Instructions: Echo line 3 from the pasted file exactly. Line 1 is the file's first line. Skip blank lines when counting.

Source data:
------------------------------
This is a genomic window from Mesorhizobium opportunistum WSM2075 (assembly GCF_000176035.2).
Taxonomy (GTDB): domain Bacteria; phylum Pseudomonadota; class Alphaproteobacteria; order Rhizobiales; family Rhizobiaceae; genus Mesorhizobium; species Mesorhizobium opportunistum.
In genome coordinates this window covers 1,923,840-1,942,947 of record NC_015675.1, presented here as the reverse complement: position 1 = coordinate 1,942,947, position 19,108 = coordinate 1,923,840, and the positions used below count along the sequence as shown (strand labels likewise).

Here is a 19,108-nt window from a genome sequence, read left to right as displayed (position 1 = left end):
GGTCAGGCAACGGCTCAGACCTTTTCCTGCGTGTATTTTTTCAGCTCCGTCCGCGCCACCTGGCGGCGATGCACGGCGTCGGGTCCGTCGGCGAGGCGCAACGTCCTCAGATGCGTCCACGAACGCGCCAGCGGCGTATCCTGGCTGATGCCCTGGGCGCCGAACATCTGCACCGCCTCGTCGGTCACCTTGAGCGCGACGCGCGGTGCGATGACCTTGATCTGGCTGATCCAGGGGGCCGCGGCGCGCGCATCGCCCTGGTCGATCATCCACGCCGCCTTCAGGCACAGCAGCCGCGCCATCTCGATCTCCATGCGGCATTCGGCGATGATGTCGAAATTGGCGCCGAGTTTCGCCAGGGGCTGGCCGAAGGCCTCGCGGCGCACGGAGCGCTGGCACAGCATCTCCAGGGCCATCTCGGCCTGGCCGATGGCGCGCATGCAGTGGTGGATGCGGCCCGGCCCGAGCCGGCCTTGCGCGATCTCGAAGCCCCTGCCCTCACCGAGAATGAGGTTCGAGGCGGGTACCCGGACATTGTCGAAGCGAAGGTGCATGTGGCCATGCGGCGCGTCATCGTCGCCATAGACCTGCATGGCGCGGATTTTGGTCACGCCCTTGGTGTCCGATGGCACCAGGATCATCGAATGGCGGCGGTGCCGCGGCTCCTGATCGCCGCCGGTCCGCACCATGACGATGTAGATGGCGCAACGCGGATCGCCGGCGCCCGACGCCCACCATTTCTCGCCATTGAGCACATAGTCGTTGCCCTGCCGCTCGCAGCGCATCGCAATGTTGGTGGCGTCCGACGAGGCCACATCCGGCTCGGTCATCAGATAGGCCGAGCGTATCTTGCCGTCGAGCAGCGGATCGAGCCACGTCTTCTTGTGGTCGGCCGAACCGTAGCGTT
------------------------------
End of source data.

In genome coordinates this window covers 1,923,840-1,942,947 of record NC_015675.1, presented here as the reverse complement: position 1 = coordinate 1,942,947, position 19,108 = coordinate 1,923,840, and the positions used below count along the sequence as shown (strand labels likewise).